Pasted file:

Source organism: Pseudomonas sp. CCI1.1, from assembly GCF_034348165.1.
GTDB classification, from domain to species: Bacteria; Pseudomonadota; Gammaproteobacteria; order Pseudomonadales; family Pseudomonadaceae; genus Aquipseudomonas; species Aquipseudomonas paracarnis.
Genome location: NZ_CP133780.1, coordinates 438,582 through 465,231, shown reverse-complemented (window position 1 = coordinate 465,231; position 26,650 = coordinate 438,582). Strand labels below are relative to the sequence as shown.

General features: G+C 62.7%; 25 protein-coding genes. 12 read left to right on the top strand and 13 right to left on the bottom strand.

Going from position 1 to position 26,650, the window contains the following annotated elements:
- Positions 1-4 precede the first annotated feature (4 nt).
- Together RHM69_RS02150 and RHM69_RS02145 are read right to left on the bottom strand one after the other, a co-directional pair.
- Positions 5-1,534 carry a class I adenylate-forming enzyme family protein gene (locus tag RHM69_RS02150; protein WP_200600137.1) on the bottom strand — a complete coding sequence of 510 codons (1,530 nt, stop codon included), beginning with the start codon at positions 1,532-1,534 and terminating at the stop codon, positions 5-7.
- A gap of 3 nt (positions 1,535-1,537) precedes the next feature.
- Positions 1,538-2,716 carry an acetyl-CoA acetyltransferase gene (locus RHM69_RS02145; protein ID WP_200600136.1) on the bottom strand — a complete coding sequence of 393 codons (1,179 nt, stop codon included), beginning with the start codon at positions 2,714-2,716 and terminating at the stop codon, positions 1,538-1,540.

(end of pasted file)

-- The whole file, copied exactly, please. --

Source organism: Pseudomonas sp. CCI1.1, from assembly GCF_034348165.1.
GTDB classification, from domain to species: Bacteria; Pseudomonadota; Gammaproteobacteria; order Pseudomonadales; family Pseudomonadaceae; genus Aquipseudomonas; species Aquipseudomonas paracarnis.
Genome location: NZ_CP133780.1, coordinates 438,582 through 465,231, shown reverse-complemented (window position 1 = coordinate 465,231; position 26,650 = coordinate 438,582). Strand labels below are relative to the sequence as shown.

General features: G+C 62.7%; 25 protein-coding genes. 12 read left to right on the top strand and 13 right to left on the bottom strand.

Going from position 1 to position 26,650, the window contains the following annotated elements:
- Positions 1-4 precede the first annotated feature (4 nt).
- Together RHM69_RS02150 and RHM69_RS02145 are read right to left on the bottom strand one after the other, a co-directional pair.
- Positions 5-1,534 carry a class I adenylate-forming enzyme family protein gene (locus tag RHM69_RS02150; protein WP_200600137.1) on the bottom strand — a complete coding sequence of 510 codons (1,530 nt, stop codon included), beginning with the start codon at positions 1,532-1,534 and terminating at the stop codon, positions 5-7.
- A gap of 3 nt (positions 1,535-1,537) precedes the next feature.
- Positions 1,538-2,716 carry an acetyl-CoA acetyltransferase gene (locus RHM69_RS02145; protein ID WP_200600136.1) on the bottom strand — a complete coding sequence of 393 codons (1,179 nt, stop codon included), beginning with the start codon at positions 2,714-2,716 and terminating at the stop codon, positions 1,538-1,540.